Hearts are regularly broken; so are bonds of friendship, vows, and refrigerators. The casting aside and replacing of broken things happens when we lose faith, often rightly so, in the possibility of repair. Other times we simply must do the work of restoration or so parish, as with our hearts. I have a sentimental streak that has caused a light hoarding behavior at times. I hold onto my collection of five old runner sleds even as the warming of the earth no longer offers winter in my part of the world. The sleds aren’t broken. However, their usefulness is but a memory. Still, like a locket bearing the picture of a loved one, in my case winter, they hold value, hope, promise, or nostalgia, that I am reluctant to release.
I’ve walked some of my days with a broken heart, many adult humans do. Fill in the blank as to the details with your own experiences, and we will likely be in understanding of one another. It is a scar, or a badge, or a shitty outcome that clings to the soul like a limpet to the hull of a sailing vessel. It by itself will not plot the course of a journey though it may slow the runnings. So it goes with we who have minds made of chains that rattle and dance each morning when we decide to once again rise and face the day.
I learned yesterday that my best friend of thirty-eight years, Dr. David, (mentioned in a previous Random Fiction blog post “Free Fall,” irony included) has acute leukemia. He has passed, at least temporarily from the realm of shiny new things into that of the broken. He wore a brave face Thursday as he entered a month of hospitalized solitude to face down his indiscriminate adversary in a firestorm of chemotherapy.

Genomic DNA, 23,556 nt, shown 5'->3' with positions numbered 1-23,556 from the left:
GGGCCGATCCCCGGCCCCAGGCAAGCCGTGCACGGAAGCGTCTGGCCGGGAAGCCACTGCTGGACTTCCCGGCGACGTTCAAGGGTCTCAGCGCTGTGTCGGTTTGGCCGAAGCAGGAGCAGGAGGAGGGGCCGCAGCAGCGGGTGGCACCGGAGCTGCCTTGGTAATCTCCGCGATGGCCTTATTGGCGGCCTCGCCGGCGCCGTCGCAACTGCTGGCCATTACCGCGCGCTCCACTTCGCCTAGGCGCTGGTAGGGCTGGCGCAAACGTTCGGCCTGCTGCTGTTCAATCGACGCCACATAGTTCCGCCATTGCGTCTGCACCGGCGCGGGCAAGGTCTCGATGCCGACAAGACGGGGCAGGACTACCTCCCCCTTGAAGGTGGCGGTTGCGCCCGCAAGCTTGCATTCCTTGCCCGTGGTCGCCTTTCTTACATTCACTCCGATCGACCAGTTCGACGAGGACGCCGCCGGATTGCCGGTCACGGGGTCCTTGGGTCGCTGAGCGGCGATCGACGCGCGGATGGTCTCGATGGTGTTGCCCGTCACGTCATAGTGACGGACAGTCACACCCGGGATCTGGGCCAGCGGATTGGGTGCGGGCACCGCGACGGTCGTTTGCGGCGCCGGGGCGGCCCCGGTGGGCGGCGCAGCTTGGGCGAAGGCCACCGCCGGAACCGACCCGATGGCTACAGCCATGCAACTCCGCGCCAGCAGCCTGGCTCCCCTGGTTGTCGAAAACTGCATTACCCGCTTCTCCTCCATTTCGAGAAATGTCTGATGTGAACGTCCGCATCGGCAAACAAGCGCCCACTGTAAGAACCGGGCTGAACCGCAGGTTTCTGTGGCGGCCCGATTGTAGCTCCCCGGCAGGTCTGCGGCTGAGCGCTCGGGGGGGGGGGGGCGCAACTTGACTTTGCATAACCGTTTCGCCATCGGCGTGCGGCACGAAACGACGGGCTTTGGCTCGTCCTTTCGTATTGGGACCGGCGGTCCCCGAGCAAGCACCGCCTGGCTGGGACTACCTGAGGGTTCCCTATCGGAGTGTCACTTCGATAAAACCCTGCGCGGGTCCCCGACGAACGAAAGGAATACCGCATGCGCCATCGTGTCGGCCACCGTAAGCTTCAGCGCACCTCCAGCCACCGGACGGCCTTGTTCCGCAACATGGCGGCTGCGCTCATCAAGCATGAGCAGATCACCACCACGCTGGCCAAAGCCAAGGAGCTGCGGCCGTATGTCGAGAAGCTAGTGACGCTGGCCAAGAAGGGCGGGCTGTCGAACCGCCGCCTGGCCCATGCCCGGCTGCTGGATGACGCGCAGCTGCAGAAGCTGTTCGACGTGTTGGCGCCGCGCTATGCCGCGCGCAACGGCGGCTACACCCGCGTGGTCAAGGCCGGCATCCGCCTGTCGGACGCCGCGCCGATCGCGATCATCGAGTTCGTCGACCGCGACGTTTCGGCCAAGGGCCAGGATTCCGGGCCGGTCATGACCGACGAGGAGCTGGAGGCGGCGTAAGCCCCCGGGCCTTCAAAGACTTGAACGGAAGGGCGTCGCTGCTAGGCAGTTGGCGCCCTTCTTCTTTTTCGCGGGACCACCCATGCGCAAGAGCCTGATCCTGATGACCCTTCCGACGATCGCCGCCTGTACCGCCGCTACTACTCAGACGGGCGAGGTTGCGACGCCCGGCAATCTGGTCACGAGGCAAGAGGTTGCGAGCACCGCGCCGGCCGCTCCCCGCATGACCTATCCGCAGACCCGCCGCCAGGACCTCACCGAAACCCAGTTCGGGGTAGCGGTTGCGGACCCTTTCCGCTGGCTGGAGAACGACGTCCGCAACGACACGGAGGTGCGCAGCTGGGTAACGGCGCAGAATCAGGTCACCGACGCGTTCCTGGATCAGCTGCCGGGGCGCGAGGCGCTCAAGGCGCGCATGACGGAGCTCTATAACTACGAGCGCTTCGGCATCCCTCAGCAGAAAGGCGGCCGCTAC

Interestingly, several months ago, before this category 5 shit-storm reared its ugly head, Dave and I spent a weekend visiting the college town where he and I met. Our in the moment state of unbrokenness found us commenting that we both felt as though we were still the same boys that had made acquaintance there those many years ago. Alas, as some friend of Anne Lamott’s said, “we are all born astride the grave.” Acknowledging that fact is ultimately both a curse and a relief… at least for me. That said, I will give any and all of my time, money, and bone marrow to fix this particular broken thing. Love to you my dearest friend. My heart is with you all the way.
Let’s say I’m down to my last dime? Let’s also say that I have to make that dime go as far as I can seeing as it represents the totality of my remaining financial resources. What would I buy? Not much probably, seeing as a dime doesn’t go as far as it used to. I’m not even sure I could buy a gumball with a dime today. So here I am down to my last dime. Let’s also say that you too are down to your last dime. Are you anxious? Scared? Or are you exhilarated, confident, sure that you can turn that dime into a fortune? If you’re the latter, I’ll be wanting some of the magic dust you’ve been huffing. I’d also be curious to know how, with such confidence and aplomb, you came to have a total net worth of ten cents. But I digress.